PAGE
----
Blog of a wandering Jerusalem Perl Monger
by Pinchas Richard W.
January 11, 2008
I choose to travel from Israel to Mumbai India on Royal Jordanian airlines; to save money and see a different part of the World. Even before I had left Jerusalem I was told that the flight to Amman Jordan would be at 8 am, one hour later than scheduled. But I had already set up the cab ride to the airport for 3 am. At the airport I met an Australian who was traveling around the world on a pre-paid pre-planned trip. He was flying to Amman after a side trip to Tel Aviv. From Amman he was going to Rome. I had plenty of time between the arrival in Amman and my flight to Mumbai. The plan would be that I would be put up in a transit hotel until the evening flight to Mumbai. However he had a short period between his flights. The RJ plane came in over an hour late and he was told that either they would hold the Rome-bound plane for his arrival or give him a later flight. We both doubted that RJ would hold the flight for him, but I never saw him after the flight. The plane from NITBAG (Hebrew for Ben Gurien Air Port) to Amman was large and we passengers were few. I was ticketed for a center aisle seat but I just moved to an other seat by the window. At take off we were pointed out to the Mediterranean and we circled back to Jordan, so I got a good bird's eye view of Tel Aviv and the coast. But about ten kilometers in, the clouds grew and we could not see much until we crossed the Jordan River. Jordan was a bleak picture. Not much industry. Development was mostly in housing. New housing plots were marked out clearly from the air. Large family villas dominated the building. The old square urban core of Amman could seen. After landing we made our way to the bus that would bring us to our transit hotel. There was not much preventing us from doing and going where ever we wanted, but there was not much to see. The airport was full of people making their way back home after being at the Hajj in Mecca. Most of these people were going to Sri Lanca (Ceylon). King Abdallah's picture was everywhere. At our hotel there were even more Hajjis. I found two other Israeli's and we shared a three bed room. I went fast asleep and woke up late for lunch. But the lunch was late to so I was right on time. The food was good and all you could eat. But not Kosher so I stuck to the vegetable section, salads and olives. Still plenty to eat. Afterwards with nothing to do and lots of sleep to make up for I went back to bed. At 6 pm we were woken up to be taken to the airport. But this time the Hajjis returning to India joined us. The bus filled with standing room only but it was a short ride. We were to early at the airport and had to sit around. There I was surrounded by about fifty Indian Muslims. But aside from one guy who stood with his cigarette close to me there was no friction. On board the plane the stewardess used my flexibility to correct a seating problem. I ended up sitting next to two Israeli's. Four hours to Mumbai is not a long ride. Thursday Morning January 10. When I arrived I immediately smelt that special smell that is Mumbai; firewood smoke, spices, and six million people. I got a prepaid cab to Calaba and the Hotel I had last been in. The price for a room was double. So I put down for three days, looking to move. I could not plug my computer in. But at Chabad house after buying an Indian adapter, I got my computer up and connected to their wi-fi system. Chabad has bought a whole building in Colaba. And set up a bet medrish. It will be a short week to Shabat.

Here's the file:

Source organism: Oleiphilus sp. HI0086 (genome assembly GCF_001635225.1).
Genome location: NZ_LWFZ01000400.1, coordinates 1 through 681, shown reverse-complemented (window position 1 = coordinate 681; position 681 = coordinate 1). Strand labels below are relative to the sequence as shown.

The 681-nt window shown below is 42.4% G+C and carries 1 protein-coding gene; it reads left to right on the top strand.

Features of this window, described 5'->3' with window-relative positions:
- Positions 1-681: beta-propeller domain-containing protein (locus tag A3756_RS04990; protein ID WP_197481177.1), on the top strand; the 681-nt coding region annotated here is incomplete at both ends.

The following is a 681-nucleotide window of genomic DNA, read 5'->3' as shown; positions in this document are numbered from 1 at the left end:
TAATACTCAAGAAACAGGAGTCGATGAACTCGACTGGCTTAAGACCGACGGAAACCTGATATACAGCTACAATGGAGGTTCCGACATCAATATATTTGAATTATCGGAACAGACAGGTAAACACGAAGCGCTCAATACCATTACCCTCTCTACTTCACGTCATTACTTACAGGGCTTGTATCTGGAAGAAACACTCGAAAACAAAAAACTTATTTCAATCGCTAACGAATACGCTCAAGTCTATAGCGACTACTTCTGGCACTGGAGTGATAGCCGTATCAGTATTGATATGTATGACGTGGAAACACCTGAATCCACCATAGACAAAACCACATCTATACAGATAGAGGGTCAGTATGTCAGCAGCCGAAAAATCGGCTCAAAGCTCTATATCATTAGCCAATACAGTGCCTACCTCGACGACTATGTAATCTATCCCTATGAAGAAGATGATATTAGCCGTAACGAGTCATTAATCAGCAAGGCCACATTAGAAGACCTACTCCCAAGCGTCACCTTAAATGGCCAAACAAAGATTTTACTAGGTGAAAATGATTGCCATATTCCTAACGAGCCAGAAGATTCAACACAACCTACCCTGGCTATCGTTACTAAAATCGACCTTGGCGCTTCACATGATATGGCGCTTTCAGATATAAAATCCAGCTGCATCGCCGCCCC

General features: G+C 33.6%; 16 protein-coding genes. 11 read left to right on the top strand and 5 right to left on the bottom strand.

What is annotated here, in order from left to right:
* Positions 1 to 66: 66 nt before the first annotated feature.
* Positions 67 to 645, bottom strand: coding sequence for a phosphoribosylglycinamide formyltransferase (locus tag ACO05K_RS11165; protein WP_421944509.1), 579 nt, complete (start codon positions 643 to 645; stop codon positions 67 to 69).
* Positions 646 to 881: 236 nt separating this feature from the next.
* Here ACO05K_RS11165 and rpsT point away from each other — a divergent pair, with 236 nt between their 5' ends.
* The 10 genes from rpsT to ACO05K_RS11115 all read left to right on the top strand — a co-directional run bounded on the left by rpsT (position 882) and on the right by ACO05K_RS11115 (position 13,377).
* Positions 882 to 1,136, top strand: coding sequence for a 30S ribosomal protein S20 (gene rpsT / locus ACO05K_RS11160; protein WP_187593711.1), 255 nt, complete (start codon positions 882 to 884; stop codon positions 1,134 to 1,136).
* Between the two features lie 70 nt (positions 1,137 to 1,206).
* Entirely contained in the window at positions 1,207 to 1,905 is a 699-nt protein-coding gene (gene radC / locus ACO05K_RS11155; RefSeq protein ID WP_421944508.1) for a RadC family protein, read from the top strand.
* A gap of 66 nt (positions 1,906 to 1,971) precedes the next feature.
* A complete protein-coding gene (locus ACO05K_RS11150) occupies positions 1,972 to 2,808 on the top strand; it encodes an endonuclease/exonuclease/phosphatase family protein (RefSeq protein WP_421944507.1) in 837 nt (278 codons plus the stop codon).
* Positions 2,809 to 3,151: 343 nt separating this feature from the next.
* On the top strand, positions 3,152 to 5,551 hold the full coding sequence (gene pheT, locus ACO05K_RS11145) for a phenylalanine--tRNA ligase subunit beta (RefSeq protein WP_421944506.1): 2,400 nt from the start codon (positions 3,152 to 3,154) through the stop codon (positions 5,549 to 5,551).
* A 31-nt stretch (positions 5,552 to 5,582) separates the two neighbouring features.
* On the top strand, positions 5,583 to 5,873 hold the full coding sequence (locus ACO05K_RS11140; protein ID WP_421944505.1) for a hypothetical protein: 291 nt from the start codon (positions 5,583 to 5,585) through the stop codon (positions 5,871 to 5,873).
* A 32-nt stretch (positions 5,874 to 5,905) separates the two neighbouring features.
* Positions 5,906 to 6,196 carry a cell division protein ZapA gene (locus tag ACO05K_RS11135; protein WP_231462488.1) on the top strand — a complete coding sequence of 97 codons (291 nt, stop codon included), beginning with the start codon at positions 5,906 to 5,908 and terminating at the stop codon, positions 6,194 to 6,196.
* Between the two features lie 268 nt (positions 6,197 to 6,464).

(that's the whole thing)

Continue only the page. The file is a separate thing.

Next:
January 17, 2008
I am late in writing this second letter because I hit one of those bureaucratic snafus that is taking up a lot of my time and energy. More later. The business area of Mumbai is located around Flora Fountain near to the court house and the stock exchange. Flora was the wife of David Sassoon a Jewish merchant from Bagdadi background. He did much to develop commerce in British Bombay. The Fountain is now in the middle of a traffic square with a tall statue of Flora and well kept grass and flowers. Like all open space in Mumbai there is a fence around it to keep squatters from setting up house there. The distance to it is walkable from Colaba, but for four rupees (the minimum fare: = 40 agarot, one dime) I choose to grab a bus. I got on the first bus to go by and I was lucky it went to the fountain. But once there I got lost and could not find my way to my favorite computer bookshop. There I can buy reprints of technical books for a fraction of the Western price. So I just walked back to my place. I checked out the one book from this place that I had brought back with me from Israel to find the address. I looked it up on my Mumbai map book. I realized that I had taken a right at the fountain and should have taken a left. Next day at Chabad I met a French photographer who wanted me to met a digital camera seller. We went back to Flora Fountain. And talking to the camera guy I found the bookshop. Unfortunately they did not have their super cool (in more ways than one) air conditioning on. But they did have a book on Google marketing that I was interested in. Next a telephone. I brought my Orange Partnership telephone to India because the last time I was here I was able to get a network chip for it. The company Hutcheson had changed hands and was now Vodaphone. The friendly clerk at the bookstore directed me to the Vodaphone store. To get waited on you must go to a machine that takes your request and gives you a ticket for a que. Here there was an Indian at the machine to help everyone do what they had to do. The phone chip will cost me about $10 and the service for a few months will cost about $25 more. A few days after getting the phone up and running I get a text message; application not approved. I find out that some bureaucrat has rejected my application because I do not have enough proof of who I am or where I am staying. Now I have two days to correct this but the hotel I am at will not give me a letter. So I have to contact some of my Indian friends to work this out.
Chabad offers two meals a day; breakfast, and 8 pm supper to everyone who comes in. They are happy to see me. Most people here are post-army Israeli trekkers. One girl traveled from China, Tibet, Thailand to India. Hebrew is the language of most at the supper table. Breakfast is dominated by English. The workers here work for less money than you spend on dog food. I am staying at a local hostel. My return flight is April 17, 2008. I expect to be back in Israel for Passover.